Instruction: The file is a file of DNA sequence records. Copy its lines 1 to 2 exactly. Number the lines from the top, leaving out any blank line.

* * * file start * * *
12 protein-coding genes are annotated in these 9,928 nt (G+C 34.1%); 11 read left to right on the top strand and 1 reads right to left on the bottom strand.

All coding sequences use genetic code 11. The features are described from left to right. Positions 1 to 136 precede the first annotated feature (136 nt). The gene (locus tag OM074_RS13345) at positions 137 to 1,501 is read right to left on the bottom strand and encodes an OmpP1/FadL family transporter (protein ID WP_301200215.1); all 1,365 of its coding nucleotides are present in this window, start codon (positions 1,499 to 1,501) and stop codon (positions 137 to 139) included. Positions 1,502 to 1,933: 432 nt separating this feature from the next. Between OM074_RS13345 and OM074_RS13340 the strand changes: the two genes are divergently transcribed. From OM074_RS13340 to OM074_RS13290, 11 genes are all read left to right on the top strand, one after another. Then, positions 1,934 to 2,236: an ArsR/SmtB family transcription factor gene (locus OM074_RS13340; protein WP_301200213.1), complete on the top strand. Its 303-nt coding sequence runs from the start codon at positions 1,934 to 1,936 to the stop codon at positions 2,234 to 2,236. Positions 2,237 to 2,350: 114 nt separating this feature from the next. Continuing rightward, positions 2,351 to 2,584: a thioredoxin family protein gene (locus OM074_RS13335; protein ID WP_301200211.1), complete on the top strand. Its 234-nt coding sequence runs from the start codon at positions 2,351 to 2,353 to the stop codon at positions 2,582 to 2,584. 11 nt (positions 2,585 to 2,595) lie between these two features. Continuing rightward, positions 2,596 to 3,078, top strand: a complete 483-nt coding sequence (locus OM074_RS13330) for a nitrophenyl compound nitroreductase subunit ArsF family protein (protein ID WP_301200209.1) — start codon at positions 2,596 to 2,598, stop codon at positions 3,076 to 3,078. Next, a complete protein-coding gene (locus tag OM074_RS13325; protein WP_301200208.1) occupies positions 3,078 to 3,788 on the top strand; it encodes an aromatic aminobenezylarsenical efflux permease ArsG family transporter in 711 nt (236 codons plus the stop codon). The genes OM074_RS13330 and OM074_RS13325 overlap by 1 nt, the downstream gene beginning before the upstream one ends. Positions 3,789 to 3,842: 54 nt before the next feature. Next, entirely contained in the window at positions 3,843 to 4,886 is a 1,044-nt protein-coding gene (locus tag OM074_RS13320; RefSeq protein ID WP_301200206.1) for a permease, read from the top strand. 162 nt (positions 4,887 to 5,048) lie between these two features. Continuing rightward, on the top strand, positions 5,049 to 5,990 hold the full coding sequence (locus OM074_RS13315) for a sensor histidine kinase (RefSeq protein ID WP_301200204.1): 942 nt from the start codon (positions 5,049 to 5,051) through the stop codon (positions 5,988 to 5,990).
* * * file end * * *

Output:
12 protein-coding genes are annotated in these 9,928 nt (G+C 34.1%); 11 read left to right on the top strand and 1 reads right to left on the bottom strand.

All coding sequences use genetic code 11. The features are described from left to right. Positions 1 to 136 precede the first annotated feature (136 nt). The gene (locus tag OM074_RS13345) at positions 137 to 1,501 is read right to left on the bottom strand and encodes an OmpP1/FadL family transporter (protein ID WP_301200215.1); all 1,365 of its coding nucleotides are present in this window, start codon (positions 1,499 to 1,501) and stop codon (positions 137 to 139) included. Positions 1,502 to 1,933: 432 nt separating this feature from the next. Between OM074_RS13345 and OM074_RS13340 the strand changes: the two genes are divergently transcribed. From OM074_RS13340 to OM074_RS13290, 11 genes are all read left to right on the top strand, one after another. Then, positions 1,934 to 2,236: an ArsR/SmtB family transcription factor gene (locus OM074_RS13340; protein WP_301200213.1), complete on the top strand. Its 303-nt coding sequence runs from the start codon at positions 1,934 to 1,936 to the stop codon at positions 2,234 to 2,236. Positions 2,237 to 2,350: 114 nt separating this feature from the next. Continuing rightward, positions 2,351 to 2,584: a thioredoxin family protein gene (locus OM074_RS13335; protein ID WP_301200211.1), complete on the top strand. Its 234-nt coding sequence runs from the start codon at positions 2,351 to 2,353 to the stop codon at positions 2,582 to 2,584. 11 nt (positions 2,585 to 2,595) lie between these two features. Continuing rightward, positions 2,596 to 3,078, top strand: a complete 483-nt coding sequence (locus OM074_RS13330) for a nitrophenyl compound nitroreductase subunit ArsF family protein (protein ID WP_301200209.1) — start codon at positions 2,596 to 2,598, stop codon at positions 3,076 to 3,078. Next, a complete protein-coding gene (locus tag OM074_RS13325; protein WP_301200208.1) occupies positions 3,078 to 3,788 on the top strand; it encodes an aromatic aminobenezylarsenical efflux permease ArsG family transporter in 711 nt (236 codons plus the stop codon). The genes OM074_RS13330 and OM074_RS13325 overlap by 1 nt, the downstream gene beginning before the upstream one ends. Positions 3,789 to 3,842: 54 nt before the next feature. Next, entirely contained in the window at positions 3,843 to 4,886 is a 1,044-nt protein-coding gene (locus tag OM074_RS13320; RefSeq protein ID WP_301200206.1) for a permease, read from the top strand. 162 nt (positions 4,887 to 5,048) lie between these two features. Continuing rightward, on the top strand, positions 5,049 to 5,990 hold the full coding sequence (locus OM074_RS13315) for a sensor histidine kinase (RefSeq protein ID WP_301200204.1): 942 nt from the start codon (positions 5,049 to 5,051) through the stop codon (positions 5,988 to 5,990).